There are many and varied cyberthreats afoot on the Internet, and the severity of their impact seemingly increases on a daily basis. But so far, their potential to provoke the collapse of democratized society in the Western world has been based on the possibility they could cause catastrophic failures in supply chains of goods and services.
Could a cyberthreat, one that is in many ways subtle and intangible, be the online agent that ends society as we know it?
According to Eugene Kaspersky, founder and CEO of cybersecurity firm Kaspersky Lab, one of the five biggest cyberthreats facing the world isnít a nefarious worm or virus. Itís the lack of effective online voting systems.
"[T]he lack of well-established online voting systems is a real threat to democratic nations of the Western world," Kaspersky said in a recent interview with the BBC. He
stated that the generational divide between ever-more-digitized youth and their parents will increase to the point where "the whole democratic system could collapse" because "if there's no online voting system, these kids won't physically go anywhere to vote, they just won't, they'll refuse."
Ignoring the fact that the walk to the polling station would probably do them some good, is there really a need for the election of our governments and heads of state to be reduced to something akin to an X Factor episode to accommodate this apparent threat from the listless digital native?
There is common consensus among political scientists that election turnout in established democracies has been in general decline since the 1960s, most markedly in the US and more modestly in Europe. Globally, election turnout has dropped by about five percentage points over the last four decades.
When one considers the massive impact the Internet has made across all facets of society in the same period, it seems the current absence of a universally acceptable online voting system has not had a major impact on democracy, to date, at least.
The influences on voter turnout are infinite and unpredictable, from an apathetic malaise among a populace at large through to inclement weather.
Many people, when asked why they donít vote, reportedly say that they donít have the free time to do so. If true, this is somewhat ironic, given the negative impact on peopleís lives that the ďalways-onĒ Internet culture is blamed for.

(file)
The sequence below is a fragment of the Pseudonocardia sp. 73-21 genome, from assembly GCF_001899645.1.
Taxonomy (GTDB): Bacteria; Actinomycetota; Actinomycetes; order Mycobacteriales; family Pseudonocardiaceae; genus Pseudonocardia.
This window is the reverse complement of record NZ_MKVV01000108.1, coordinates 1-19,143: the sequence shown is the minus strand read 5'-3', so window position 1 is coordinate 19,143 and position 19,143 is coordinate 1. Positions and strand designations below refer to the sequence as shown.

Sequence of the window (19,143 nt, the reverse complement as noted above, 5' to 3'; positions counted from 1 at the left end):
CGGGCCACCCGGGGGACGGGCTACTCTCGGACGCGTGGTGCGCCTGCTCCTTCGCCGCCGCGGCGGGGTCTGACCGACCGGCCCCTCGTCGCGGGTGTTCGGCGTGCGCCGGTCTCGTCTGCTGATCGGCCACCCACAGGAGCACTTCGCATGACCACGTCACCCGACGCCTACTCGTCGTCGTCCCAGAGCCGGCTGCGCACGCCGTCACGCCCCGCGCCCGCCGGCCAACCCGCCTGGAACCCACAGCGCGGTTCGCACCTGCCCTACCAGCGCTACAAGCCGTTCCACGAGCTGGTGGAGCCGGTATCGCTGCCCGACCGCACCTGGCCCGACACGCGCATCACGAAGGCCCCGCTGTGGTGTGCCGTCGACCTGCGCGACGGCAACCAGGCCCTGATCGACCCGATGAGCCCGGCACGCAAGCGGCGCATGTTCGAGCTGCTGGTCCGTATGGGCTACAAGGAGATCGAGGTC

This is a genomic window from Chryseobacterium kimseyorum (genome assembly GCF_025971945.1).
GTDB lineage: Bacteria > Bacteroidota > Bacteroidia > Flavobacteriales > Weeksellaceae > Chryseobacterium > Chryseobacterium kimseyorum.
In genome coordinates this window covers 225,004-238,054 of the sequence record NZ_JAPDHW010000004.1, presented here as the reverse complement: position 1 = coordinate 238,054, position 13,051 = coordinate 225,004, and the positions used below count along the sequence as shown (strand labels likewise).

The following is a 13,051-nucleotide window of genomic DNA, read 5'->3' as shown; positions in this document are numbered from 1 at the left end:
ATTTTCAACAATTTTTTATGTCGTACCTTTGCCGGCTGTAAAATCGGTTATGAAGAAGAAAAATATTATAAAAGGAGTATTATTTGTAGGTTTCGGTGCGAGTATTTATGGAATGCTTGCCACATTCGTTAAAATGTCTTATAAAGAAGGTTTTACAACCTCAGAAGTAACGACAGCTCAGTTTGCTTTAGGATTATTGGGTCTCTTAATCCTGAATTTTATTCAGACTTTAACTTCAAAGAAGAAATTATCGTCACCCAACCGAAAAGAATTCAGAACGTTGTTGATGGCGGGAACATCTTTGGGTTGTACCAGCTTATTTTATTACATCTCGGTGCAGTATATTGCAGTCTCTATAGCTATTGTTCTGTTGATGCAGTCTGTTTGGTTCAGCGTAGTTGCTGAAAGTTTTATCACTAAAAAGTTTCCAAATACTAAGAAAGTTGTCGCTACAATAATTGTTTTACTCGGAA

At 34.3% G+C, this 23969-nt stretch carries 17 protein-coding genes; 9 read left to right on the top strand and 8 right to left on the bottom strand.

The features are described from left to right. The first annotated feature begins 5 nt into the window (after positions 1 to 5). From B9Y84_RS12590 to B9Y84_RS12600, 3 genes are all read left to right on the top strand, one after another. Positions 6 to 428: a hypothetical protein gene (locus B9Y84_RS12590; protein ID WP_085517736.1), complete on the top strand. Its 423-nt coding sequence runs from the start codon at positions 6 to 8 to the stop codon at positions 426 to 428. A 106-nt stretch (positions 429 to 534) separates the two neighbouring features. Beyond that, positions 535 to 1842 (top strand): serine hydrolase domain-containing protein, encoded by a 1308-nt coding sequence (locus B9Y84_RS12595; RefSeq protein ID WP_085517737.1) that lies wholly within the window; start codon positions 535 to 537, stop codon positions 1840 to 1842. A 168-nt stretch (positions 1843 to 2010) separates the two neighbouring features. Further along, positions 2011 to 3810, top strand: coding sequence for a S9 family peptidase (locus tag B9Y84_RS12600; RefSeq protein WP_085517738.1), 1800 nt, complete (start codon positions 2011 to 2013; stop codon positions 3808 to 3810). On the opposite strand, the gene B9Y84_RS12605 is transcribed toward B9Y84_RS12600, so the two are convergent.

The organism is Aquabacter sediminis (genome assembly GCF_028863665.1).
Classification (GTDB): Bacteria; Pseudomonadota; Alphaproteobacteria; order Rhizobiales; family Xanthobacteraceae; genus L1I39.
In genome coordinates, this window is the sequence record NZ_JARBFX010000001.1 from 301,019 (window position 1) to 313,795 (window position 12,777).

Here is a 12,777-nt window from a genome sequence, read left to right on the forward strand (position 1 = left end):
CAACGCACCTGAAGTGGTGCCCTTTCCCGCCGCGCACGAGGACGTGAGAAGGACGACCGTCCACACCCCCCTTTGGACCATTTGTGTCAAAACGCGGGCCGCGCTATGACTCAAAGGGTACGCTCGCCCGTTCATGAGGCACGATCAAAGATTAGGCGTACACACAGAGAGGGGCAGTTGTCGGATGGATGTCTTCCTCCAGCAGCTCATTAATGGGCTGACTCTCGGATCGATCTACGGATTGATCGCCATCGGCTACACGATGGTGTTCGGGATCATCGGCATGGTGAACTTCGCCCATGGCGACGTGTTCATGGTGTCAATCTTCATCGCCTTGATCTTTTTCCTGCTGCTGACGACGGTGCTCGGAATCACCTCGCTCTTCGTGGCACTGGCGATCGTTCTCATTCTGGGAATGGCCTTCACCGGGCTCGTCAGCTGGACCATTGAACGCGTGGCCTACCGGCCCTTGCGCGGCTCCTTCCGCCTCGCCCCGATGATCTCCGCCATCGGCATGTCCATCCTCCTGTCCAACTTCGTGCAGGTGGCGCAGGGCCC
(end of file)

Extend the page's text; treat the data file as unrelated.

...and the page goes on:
Beyond the human frailties of the voters themselves, it is highly questionable that technology and the Internet are either robust or cost-effective enough to provide an easy alternative for the voter.
Consider the following example: Estonia is generally recognized as the world leader in the use of Internet voting, having been the first country in the world to hold a binding election using the technology in 2005 and subsequently in four more local, parliamentary, and European elections. At the last parliamentary election in 2011, just over 24 percent of all those who voted in Estonia used the countryís I-voting system.
As successful as Estoniaís voting system may seem, however, it is reliant on the mandatory use of ID cards, which have to be smart cards. This requires individual card readers for voters and multiple PIN numbers, the distribution of which has to be authenticated before the voting process.
This may be a practical option if your entire electorate numbers around a million and doesnít object to a national ID card system, but the cost implications alone in adopting such a setup for most of the established democracies are eye-watering.
Attempts by other countries to design and build alternative online voting systems have met with failure as a result of the more traditional cybersecurity threats that Kaspersky alludes to. Recall what happened when Washington, DC, introduced efforts to allow Internet voting for overseas voters. When invited to test it, security experts hacked the system within 48 hours. To prove their point, the hackers voted Futuramaís drunken robot Bender to head the District of Columbiaís school board.
Ultimately, the digital nativeís disenchantment with voting is based less on a lack of suitable technology and more on disillusionment with the craven and anemic political choices they are presented with.
Thatís a feeling that they can no doubt share with their parents.
— James Lambie is the Producer/Director of the online documentary series "Web Wide World" on Internet Evolution.